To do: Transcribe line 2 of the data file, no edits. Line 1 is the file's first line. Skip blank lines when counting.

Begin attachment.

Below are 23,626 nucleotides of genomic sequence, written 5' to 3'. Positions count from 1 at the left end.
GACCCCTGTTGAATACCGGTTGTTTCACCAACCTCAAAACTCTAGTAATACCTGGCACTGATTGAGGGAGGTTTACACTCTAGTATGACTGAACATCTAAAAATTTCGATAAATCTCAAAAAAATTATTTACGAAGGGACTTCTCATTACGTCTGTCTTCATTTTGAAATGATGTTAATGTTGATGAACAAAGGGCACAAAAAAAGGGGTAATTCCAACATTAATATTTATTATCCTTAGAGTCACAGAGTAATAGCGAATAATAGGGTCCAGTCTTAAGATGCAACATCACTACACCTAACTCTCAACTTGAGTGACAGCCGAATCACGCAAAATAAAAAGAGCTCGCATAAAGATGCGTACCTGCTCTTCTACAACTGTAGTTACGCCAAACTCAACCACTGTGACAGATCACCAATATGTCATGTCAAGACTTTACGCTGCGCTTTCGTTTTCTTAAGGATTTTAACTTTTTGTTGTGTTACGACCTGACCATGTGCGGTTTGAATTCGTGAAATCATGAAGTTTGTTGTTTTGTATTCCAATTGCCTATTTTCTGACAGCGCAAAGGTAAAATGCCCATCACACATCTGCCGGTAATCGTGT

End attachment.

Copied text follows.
GACCCCTGTTGAATACCGGTTGTTTCACCAACCTCAAAACTCTAGTAATACCTGGCACTGATTGAGGGAGGTTTACACTCTAGTATGACTGAACATCTAAAAATTTCGATAAATCTCAAAAAAATTATTTACGAAGGGACTTCTCATTACGTCTGTCTTCATTTTGAAATGATGTTAATGTTGATGAACAAAGGGCACAAAAAAAGGGGTAATTCCAACATTAATATTTATTATCCTTAGAGTCACAGAGTAATAGCGAATAATAGGGTCCAGTCTTAAGATGCAACATCACTACACCTAACTCTCAACTTGAGTGACAGCCGAATCACGCAAAATAAAAAGAGCTCGCATAAAGATGCGTACCTGCTCTTCTACAACTGTAGTTACGCCAAACTCAACCACTGTGACAGATCACCAATATGTCATGTCAAGACTTTACGCTGCGCTTTCGTTTTCTTAAGGATTTTAACTTTTTGTTGTGTTACGACCTGACCATGTGCGGTTTGAATTCGTGAAATCATGAAGTTTGTTGTTTTGTATTCCAATTGCCTATTTTCTGACAGCGCAAAGGTAAAATGCCCATCACACATCTGCCGGTAATCGTGT